Biography of Johannes Brahms, The Great Composer
Johannes Brahms was one of the most important composers at the end of the 19th century, writer of four symphonies. He was known for his keeping with the classical traditions of Haydn, Mozart, and Beethoven, in contrast with Wagner, and the Romantic school of his time.
Brahms was born in Hamburg, Germany, on May 7, 1833, the son of an innkeeper/musician named Johann Jakob. He started composing music at a tender age, and when he was a teenager, he gave lessons and played in the bars and dance halls to help out his family. His first more professional work was conducting a small male choir, for which he wrote some of his first vocal music. In 1850, he met, Eduard Remeny, a Jewish Hungarian violist, who introduced to Brahms the world of gypsy music, which would later inspire his Hungarian dances.
In 1853, Brahms’ career took a positive turn when he met Joseph Joachim, a young violin virtuoso, who noticed his talent, introducing him to Franz Liszt, and Robert Schumann, who helped Brahms become recognized in the musical world. Later on, he would become great friends with Schumann, and when Schumann became ill, he helped to take care of his large family.
In 1859, Brahms was appointed conductor of a women’s choir in Hamburg, where he gained valuable experience, at the same time continuing composing two Serenades for orchestra, and his first String Sextet, as well as his first Piano Concerto, which at the time was only well received in Hamburg.
In 1863, after giving concerts in Vienna, Brahms became the conductor of the Singakademie there. He became more and more famous, able to earn an income through his composition. When his mother died in 1865, he began to work on the German Requiem, one of his most famous works, with texts from the German Luther Bible. At this time he also wrote two volumes of Hungarian Dances, which were a great success. He also wrote his Waltzes for vocal quartet and four-hand piano. In this time he also wrote some of his greatest songs.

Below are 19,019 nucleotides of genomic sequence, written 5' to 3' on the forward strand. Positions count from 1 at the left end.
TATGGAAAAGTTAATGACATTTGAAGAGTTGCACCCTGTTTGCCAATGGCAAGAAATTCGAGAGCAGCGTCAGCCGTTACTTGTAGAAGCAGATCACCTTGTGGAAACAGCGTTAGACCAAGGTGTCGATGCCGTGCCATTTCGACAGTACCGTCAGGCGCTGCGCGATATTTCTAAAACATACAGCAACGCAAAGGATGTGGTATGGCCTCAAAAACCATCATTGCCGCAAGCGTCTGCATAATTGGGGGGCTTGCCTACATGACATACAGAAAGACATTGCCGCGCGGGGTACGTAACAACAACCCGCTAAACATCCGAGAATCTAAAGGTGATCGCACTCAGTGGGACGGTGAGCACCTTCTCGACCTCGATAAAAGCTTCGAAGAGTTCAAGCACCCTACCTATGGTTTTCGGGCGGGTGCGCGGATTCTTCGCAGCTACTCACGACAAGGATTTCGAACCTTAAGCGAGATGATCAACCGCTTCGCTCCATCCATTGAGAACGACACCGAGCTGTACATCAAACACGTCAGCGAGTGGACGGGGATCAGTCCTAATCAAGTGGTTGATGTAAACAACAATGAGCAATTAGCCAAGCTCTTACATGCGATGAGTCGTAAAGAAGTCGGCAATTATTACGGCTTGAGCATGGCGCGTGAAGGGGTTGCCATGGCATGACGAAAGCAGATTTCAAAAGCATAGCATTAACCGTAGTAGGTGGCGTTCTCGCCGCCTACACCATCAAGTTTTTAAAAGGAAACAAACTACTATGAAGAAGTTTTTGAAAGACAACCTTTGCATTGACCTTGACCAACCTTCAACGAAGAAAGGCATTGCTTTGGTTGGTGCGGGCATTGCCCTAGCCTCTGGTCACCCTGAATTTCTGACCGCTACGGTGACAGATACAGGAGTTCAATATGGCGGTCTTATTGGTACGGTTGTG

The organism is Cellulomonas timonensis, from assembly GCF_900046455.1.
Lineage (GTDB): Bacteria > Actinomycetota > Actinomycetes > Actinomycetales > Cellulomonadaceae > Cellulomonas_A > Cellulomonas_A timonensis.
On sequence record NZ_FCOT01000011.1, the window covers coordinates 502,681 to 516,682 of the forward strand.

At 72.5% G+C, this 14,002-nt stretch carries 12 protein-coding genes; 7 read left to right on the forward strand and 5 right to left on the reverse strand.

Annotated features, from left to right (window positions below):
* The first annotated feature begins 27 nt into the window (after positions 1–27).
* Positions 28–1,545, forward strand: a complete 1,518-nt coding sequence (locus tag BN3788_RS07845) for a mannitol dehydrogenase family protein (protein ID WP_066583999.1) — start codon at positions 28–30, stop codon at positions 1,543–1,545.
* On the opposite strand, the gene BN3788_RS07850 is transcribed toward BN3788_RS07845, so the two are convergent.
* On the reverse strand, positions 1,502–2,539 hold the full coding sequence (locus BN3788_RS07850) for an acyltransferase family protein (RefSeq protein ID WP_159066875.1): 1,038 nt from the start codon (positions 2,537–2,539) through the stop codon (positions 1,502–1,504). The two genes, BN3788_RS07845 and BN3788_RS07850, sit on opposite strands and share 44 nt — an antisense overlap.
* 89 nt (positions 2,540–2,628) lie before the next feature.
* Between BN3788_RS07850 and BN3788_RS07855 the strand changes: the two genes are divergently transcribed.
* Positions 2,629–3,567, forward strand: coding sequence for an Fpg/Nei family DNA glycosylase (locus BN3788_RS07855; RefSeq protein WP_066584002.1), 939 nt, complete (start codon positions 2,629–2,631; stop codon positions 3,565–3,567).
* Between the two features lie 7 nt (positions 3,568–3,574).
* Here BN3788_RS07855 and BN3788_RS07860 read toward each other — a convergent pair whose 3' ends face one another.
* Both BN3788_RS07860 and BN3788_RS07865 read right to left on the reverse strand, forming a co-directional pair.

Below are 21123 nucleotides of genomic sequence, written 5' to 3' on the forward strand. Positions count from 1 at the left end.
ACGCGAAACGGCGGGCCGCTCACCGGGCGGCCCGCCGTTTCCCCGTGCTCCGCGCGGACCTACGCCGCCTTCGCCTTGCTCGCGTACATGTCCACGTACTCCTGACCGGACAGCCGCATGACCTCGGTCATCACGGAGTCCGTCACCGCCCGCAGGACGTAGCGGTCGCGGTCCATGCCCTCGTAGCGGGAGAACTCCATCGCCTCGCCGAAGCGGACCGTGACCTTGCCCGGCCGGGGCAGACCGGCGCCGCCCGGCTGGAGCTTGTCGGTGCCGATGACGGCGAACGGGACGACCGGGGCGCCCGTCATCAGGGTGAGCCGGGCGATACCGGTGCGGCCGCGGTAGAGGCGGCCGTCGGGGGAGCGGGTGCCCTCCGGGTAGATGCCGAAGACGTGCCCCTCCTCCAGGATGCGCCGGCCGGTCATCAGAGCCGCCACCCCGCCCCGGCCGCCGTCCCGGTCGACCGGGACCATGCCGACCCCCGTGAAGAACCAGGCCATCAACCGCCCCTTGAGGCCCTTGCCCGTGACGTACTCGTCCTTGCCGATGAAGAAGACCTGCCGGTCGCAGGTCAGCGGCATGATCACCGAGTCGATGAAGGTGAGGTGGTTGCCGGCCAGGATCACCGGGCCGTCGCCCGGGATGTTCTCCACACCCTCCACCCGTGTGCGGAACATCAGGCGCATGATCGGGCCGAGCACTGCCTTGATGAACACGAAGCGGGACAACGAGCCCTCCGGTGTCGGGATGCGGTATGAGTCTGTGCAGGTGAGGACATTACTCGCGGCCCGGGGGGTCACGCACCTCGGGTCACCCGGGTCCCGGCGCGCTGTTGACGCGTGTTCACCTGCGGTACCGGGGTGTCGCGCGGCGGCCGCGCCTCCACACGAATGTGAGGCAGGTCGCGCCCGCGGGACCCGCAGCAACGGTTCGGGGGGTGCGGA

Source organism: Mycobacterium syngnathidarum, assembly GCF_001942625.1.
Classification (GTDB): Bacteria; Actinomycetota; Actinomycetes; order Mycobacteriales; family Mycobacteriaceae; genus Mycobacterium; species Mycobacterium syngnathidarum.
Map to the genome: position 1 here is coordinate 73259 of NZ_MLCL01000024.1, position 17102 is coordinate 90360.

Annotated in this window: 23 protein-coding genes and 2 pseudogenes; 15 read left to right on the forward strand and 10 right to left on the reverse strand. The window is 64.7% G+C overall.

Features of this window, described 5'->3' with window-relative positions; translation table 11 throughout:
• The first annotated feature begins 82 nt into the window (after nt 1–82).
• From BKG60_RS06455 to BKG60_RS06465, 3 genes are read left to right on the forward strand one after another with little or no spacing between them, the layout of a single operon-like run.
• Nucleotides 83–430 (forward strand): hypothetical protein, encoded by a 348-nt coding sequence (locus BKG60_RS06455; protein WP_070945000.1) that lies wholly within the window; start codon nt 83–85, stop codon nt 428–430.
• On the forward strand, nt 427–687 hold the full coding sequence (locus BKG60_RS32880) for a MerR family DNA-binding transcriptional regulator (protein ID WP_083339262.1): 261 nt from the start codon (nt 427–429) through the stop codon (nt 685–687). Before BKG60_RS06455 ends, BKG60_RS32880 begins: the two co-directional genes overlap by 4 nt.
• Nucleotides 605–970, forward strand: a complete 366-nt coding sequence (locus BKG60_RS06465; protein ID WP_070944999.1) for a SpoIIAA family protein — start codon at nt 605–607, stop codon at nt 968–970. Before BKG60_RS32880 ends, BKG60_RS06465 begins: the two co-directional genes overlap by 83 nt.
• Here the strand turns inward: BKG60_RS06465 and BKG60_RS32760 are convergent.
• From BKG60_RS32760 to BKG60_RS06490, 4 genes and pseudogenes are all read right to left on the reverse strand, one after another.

In the 1870’s, Brahms wrote more and more chamber music and felt ready to begin his first symphony. Because he had been compared with Beethoven, he felt compelled to make this symphony perfect, so it was a very tedious process. He soon after published the second symphony. Later one, he would write two more symphonies.
In 1879, by which time, his popularity had spread into Switzerland, the Netherlands, and to Poland, Brahms was given an honorary degree from the University of Breslau. In thanks, Brahms composed the Academic Festival Overture, which is based on some German student songs. In this period he also wrote his Violin Concerto in D major, and his second Piano Concerto in B-flat major. He remained in Vienna for the rest of his life, continuing to compose many great works.
In his final years, he continued dedicating himself to composition, particularly to music for the clarinet. After this, he felt his creativity had come to an end, although he was able to write Four Serious Songs, which came about as his dear friend, Clara Schumann’s, health was declining. They are about the vanity of life and welcoming death. She died in 1896, and it would not be long before Brahms too would pass on. He appeared in concert for the last time in March 1897, and the next month, on April 3, the great composer died of liver cancer. Upon his death, he was greatly honored by the musical world. Max Kalbeck published a multiple volume biographies about him in 1906, and about 20 years later, a collection of all of his work took up 26 volumes.
In contrast to the music of Wagner and Liszt, who were extremely progressive, Brahms stayed somewhat conservative, hoping to create music which would endure. Although he was greatly criticized for going against the tide, the generations to come would greatly appreciate his music, identifying the unique intensity and compositional mastery that characterizes so much of his work.
Some of his notable quotes:
Without craftsmanship, inspiration is a mere reed shaken in the wind.
„I would prefer to be inspired by a beautiful melody than to receive the order of Leopold.” This was an Austrian award given by the emperor in the early 19th century.
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